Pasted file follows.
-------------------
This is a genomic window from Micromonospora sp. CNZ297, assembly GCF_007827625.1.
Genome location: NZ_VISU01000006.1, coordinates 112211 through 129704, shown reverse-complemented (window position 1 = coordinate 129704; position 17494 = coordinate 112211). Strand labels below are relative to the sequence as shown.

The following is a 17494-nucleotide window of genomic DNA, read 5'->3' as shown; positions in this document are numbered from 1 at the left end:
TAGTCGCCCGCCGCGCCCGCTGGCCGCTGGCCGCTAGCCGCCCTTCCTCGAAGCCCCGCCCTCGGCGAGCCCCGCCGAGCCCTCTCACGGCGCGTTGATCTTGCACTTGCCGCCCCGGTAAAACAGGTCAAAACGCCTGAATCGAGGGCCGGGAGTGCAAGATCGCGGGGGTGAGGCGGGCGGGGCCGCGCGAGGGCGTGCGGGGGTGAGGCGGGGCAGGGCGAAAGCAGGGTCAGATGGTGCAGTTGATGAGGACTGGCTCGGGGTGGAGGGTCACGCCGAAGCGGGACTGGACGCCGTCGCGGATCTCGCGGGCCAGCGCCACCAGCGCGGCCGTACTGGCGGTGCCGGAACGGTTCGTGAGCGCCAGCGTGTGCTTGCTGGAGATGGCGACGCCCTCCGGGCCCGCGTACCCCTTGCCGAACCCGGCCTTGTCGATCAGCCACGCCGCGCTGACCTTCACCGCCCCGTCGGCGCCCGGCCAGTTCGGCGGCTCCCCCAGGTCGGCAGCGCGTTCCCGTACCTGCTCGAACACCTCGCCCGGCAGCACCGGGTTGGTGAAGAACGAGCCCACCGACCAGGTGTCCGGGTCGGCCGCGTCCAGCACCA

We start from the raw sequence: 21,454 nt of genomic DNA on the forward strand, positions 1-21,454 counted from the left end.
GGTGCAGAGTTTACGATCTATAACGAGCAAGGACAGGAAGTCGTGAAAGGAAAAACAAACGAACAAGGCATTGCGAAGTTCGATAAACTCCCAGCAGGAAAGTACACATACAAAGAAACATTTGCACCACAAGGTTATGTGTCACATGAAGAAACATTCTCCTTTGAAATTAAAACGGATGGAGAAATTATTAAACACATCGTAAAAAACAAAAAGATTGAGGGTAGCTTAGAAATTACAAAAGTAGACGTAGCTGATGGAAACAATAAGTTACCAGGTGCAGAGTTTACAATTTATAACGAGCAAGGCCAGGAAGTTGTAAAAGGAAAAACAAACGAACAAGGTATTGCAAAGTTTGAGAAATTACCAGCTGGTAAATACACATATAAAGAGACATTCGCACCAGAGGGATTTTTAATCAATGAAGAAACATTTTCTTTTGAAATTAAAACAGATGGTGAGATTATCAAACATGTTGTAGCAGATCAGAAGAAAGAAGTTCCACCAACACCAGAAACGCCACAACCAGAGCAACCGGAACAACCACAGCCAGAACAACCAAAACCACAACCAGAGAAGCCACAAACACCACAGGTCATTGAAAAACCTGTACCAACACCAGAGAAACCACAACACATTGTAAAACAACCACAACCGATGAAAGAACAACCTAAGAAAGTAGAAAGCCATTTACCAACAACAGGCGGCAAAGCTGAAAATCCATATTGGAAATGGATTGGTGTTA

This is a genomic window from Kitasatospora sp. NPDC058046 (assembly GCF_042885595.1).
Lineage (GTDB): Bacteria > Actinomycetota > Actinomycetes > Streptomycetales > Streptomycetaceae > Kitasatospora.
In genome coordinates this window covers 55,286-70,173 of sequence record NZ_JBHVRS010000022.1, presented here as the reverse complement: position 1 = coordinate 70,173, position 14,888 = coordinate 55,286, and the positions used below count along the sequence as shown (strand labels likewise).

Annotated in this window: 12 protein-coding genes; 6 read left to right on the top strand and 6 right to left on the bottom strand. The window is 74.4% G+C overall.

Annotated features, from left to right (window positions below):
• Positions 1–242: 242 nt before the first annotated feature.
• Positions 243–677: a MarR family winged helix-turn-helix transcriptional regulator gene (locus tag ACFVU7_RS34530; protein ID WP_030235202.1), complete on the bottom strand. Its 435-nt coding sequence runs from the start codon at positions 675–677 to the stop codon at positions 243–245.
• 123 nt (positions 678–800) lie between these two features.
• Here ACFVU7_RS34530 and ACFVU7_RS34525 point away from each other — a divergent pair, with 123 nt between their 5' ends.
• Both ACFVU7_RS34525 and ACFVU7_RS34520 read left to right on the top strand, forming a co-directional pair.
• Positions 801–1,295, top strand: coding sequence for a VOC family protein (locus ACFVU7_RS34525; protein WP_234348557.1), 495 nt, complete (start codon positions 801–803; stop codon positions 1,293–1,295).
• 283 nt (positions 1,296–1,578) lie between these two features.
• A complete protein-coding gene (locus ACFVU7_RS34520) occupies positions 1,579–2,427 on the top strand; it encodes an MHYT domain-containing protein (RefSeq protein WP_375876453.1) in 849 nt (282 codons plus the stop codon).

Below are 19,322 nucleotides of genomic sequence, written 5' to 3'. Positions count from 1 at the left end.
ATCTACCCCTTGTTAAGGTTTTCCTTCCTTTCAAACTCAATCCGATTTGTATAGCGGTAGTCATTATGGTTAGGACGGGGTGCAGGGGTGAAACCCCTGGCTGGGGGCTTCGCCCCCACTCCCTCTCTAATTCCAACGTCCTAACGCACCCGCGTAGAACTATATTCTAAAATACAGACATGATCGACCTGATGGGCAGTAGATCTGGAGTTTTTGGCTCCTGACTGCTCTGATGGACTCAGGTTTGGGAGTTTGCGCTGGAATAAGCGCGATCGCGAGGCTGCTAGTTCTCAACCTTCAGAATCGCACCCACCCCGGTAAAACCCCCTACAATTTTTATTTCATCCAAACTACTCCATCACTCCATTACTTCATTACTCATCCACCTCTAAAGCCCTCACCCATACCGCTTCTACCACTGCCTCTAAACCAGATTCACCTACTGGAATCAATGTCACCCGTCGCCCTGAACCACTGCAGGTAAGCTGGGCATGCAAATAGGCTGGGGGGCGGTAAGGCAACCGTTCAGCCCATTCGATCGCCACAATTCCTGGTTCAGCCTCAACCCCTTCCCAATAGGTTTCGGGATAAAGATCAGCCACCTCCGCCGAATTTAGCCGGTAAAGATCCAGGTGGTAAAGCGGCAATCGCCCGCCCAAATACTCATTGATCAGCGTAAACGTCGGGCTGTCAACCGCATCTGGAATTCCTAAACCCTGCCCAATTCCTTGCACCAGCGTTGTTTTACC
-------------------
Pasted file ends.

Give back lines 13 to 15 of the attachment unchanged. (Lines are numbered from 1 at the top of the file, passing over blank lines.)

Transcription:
• Positions 243–677: a MarR family winged helix-turn-helix transcriptional regulator gene (locus tag ACFVU7_RS34530; protein ID WP_030235202.1), complete on the bottom strand. Its 435-nt coding sequence runs from the start codon at positions 675–677 to the stop codon at positions 243–245.
• 123 nt (positions 678–800) lie between these two features.
• Here ACFVU7_RS34530 and ACFVU7_RS34525 point away from each other — a divergent pair, with 123 nt between their 5' ends.